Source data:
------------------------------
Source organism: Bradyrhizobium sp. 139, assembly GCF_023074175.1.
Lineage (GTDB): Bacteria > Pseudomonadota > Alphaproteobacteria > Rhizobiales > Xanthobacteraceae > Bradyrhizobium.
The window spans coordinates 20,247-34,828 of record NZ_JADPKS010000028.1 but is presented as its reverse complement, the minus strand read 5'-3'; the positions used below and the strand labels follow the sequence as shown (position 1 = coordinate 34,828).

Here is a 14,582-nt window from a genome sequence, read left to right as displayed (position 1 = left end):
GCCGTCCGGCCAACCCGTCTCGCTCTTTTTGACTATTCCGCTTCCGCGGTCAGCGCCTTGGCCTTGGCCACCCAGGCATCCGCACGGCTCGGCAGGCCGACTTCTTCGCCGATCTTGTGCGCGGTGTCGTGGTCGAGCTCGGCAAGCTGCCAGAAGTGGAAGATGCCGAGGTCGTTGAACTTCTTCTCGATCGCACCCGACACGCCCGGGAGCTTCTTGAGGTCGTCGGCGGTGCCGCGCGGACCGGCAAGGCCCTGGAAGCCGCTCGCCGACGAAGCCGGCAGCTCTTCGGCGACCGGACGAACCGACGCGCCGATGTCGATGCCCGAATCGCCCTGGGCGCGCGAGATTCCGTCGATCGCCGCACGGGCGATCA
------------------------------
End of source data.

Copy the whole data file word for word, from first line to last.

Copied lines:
Source organism: Bradyrhizobium sp. 139, assembly GCF_023074175.1.
Lineage (GTDB): Bacteria > Pseudomonadota > Alphaproteobacteria > Rhizobiales > Xanthobacteraceae > Bradyrhizobium.
The window spans coordinates 20,247-34,828 of record NZ_JADPKS010000028.1 but is presented as its reverse complement, the minus strand read 5'-3'; the positions used below and the strand labels follow the sequence as shown (position 1 = coordinate 34,828).

Here is a 14,582-nt window from a genome sequence, read left to right as displayed (position 1 = left end):
GCCGTCCGGCCAACCCGTCTCGCTCTTTTTGACTATTCCGCTTCCGCGGTCAGCGCCTTGGCCTTGGCCACCCAGGCATCCGCACGGCTCGGCAGGCCGACTTCTTCGCCGATCTTGTGCGCGGTGTCGTGGTCGAGCTCGGCAAGCTGCCAGAAGTGGAAGATGCCGAGGTCGTTGAACTTCTTCTCGATCGCACCCGACACGCCCGGGAGCTTCTTGAGGTCGTCGGCGGTGCCGCGCGGACCGGCAAGGCCCTGGAAGCCGCTCGCCGACGAAGCCGGCAGCTCTTCGGCGACCGGACGAACCGACGCGCCGATGTCGATGCCCGAATCGCCCTGGGCGCGCGAGATTCCGTCGATCGCCGCACGGGCGATCA